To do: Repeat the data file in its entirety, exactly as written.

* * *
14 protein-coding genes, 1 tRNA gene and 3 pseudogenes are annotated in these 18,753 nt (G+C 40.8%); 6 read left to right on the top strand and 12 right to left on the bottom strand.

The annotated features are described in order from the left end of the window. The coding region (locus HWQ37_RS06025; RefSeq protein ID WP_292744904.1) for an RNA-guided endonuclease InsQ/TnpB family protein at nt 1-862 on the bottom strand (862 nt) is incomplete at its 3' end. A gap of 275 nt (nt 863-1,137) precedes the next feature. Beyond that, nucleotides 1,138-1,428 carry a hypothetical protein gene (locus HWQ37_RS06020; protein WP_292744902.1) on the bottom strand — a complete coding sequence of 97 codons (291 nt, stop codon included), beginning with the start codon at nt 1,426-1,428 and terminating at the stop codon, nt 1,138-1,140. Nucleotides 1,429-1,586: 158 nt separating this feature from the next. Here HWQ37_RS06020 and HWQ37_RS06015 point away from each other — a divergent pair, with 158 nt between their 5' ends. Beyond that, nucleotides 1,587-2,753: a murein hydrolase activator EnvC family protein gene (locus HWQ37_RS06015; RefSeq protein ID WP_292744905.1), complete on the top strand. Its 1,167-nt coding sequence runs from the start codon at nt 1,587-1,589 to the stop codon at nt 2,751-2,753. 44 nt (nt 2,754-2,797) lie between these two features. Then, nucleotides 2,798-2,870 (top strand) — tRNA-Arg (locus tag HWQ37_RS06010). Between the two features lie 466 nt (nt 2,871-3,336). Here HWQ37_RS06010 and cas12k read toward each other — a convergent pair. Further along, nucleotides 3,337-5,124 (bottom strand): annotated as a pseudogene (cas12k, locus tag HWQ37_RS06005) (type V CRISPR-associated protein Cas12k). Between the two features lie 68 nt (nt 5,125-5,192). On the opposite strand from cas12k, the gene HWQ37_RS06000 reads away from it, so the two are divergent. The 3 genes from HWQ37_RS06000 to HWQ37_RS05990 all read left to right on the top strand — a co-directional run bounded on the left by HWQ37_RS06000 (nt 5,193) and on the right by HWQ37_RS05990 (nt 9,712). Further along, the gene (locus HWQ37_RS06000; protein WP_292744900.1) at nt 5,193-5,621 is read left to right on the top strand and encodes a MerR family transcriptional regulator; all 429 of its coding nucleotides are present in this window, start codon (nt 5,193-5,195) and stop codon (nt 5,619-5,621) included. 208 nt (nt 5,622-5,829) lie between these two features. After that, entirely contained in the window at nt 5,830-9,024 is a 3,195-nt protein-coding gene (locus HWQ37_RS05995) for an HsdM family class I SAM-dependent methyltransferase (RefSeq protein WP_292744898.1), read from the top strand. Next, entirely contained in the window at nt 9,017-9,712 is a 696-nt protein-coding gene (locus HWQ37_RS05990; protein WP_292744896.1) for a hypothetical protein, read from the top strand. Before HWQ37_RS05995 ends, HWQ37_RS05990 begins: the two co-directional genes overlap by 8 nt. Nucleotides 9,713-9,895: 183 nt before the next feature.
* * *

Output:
14 protein-coding genes, 1 tRNA gene and 3 pseudogenes are annotated in these 18,753 nt (G+C 40.8%); 6 read left to right on the top strand and 12 right to left on the bottom strand.

The annotated features are described in order from the left end of the window. The coding region (locus HWQ37_RS06025; RefSeq protein ID WP_292744904.1) for an RNA-guided endonuclease InsQ/TnpB family protein at nt 1-862 on the bottom strand (862 nt) is incomplete at its 3' end. A gap of 275 nt (nt 863-1,137) precedes the next feature. Beyond that, nucleotides 1,138-1,428 carry a hypothetical protein gene (locus HWQ37_RS06020; protein WP_292744902.1) on the bottom strand — a complete coding sequence of 97 codons (291 nt, stop codon included), beginning with the start codon at nt 1,426-1,428 and terminating at the stop codon, nt 1,138-1,140. Nucleotides 1,429-1,586: 158 nt separating this feature from the next. Here HWQ37_RS06020 and HWQ37_RS06015 point away from each other — a divergent pair, with 158 nt between their 5' ends. Beyond that, nucleotides 1,587-2,753: a murein hydrolase activator EnvC family protein gene (locus HWQ37_RS06015; RefSeq protein ID WP_292744905.1), complete on the top strand. Its 1,167-nt coding sequence runs from the start codon at nt 1,587-1,589 to the stop codon at nt 2,751-2,753. 44 nt (nt 2,754-2,797) lie between these two features. Then, nucleotides 2,798-2,870 (top strand) — tRNA-Arg (locus tag HWQ37_RS06010). Between the two features lie 466 nt (nt 2,871-3,336). Here HWQ37_RS06010 and cas12k read toward each other — a convergent pair. Further along, nucleotides 3,337-5,124 (bottom strand): annotated as a pseudogene (cas12k, locus tag HWQ37_RS06005) (type V CRISPR-associated protein Cas12k). Between the two features lie 68 nt (nt 5,125-5,192). On the opposite strand from cas12k, the gene HWQ37_RS06000 reads away from it, so the two are divergent. The 3 genes from HWQ37_RS06000 to HWQ37_RS05990 all read left to right on the top strand — a co-directional run bounded on the left by HWQ37_RS06000 (nt 5,193) and on the right by HWQ37_RS05990 (nt 9,712). Further along, the gene (locus HWQ37_RS06000; protein WP_292744900.1) at nt 5,193-5,621 is read left to right on the top strand and encodes a MerR family transcriptional regulator; all 429 of its coding nucleotides are present in this window, start codon (nt 5,193-5,195) and stop codon (nt 5,619-5,621) included. 208 nt (nt 5,622-5,829) lie between these two features. After that, entirely contained in the window at nt 5,830-9,024 is a 3,195-nt protein-coding gene (locus HWQ37_RS05995) for an HsdM family class I SAM-dependent methyltransferase (RefSeq protein WP_292744898.1), read from the top strand. Next, entirely contained in the window at nt 9,017-9,712 is a 696-nt protein-coding gene (locus HWQ37_RS05990; protein WP_292744896.1) for a hypothetical protein, read from the top strand. Before HWQ37_RS05995 ends, HWQ37_RS05990 begins: the two co-directional genes overlap by 8 nt. Nucleotides 9,713-9,895: 183 nt before the next feature.